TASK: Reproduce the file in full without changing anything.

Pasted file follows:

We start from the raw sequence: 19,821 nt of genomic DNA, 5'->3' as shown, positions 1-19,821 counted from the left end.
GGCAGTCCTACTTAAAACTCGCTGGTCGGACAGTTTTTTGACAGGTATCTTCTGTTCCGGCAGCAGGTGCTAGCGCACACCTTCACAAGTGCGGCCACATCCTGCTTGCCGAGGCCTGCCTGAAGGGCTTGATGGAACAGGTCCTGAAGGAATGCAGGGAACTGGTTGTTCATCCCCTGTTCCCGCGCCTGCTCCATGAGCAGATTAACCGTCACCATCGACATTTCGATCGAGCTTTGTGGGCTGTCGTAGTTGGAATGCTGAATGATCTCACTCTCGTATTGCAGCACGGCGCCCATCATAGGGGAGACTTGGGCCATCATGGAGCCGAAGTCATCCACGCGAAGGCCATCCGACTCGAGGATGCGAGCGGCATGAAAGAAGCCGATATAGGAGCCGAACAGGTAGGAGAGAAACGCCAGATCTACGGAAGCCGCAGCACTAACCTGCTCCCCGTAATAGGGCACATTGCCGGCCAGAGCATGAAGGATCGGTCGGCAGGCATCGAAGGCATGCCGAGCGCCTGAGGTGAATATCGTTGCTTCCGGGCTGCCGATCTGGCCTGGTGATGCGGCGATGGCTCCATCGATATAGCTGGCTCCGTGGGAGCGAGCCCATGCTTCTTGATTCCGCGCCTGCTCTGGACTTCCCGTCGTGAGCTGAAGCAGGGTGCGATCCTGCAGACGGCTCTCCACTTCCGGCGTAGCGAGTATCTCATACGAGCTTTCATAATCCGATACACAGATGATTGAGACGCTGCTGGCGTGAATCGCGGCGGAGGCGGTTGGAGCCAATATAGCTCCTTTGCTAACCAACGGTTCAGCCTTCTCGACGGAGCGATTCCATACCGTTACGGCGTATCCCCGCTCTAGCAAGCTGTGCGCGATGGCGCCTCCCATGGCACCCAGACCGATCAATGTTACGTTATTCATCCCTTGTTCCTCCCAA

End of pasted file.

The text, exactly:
We start from the raw sequence: 19,821 nt of genomic DNA, 5'->3' as shown, positions 1-19,821 counted from the left end.
GGCAGTCCTACTTAAAACTCGCTGGTCGGACAGTTTTTTGACAGGTATCTTCTGTTCCGGCAGCAGGTGCTAGCGCACACCTTCACAAGTGCGGCCACATCCTGCTTGCCGAGGCCTGCCTGAAGGGCTTGATGGAACAGGTCCTGAAGGAATGCAGGGAACTGGTTGTTCATCCCCTGTTCCCGCGCCTGCTCCATGAGCAGATTAACCGTCACCATCGACATTTCGATCGAGCTTTGTGGGCTGTCGTAGTTGGAATGCTGAATGATCTCACTCTCGTATTGCAGCACGGCGCCCATCATAGGGGAGACTTGGGCCATCATGGAGCCGAAGTCATCCACGCGAAGGCCATCCGACTCGAGGATGCGAGCGGCATGAAAGAAGCCGATATAGGAGCCGAACAGGTAGGAGAGAAACGCCAGATCTACGGAAGCCGCAGCACTAACCTGCTCCCCGTAATAGGGCACATTGCCGGCCAGAGCATGAAGGATCGGTCGGCAGGCATCGAAGGCATGCCGAGCGCCTGAGGTGAATATCGTTGCTTCCGGGCTGCCGATCTGGCCTGGTGATGCGGCGATGGCTCCATCGATATAGCTGGCTCCGTGGGAGCGAGCCCATGCTTCTTGATTCCGCGCCTGCTCTGGACTTCCCGTCGTGAGCTGAAGCAGGGTGCGATCCTGCAGACGGCTCTCCACTTCCGGCGTAGCGAGTATCTCATACGAGCTTTCATAATCCGATACACAGATGATTGAGACGCTGCTGGCGTGAATCGCGGCGGAGGCGGTTGGAGCCAATATAGCTCCTTTGCTAACCAACGGTTCAGCCTTCTCGACGGAGCGATTCCATACCGTTACGGCGTATCCCCGCTCTAGCAAGCTGTGCGCGATGGCGCCTCCCATGGCACCCAGACCGATCAATGTTACGTTATTCATCCCTTGTTCCTCCCAA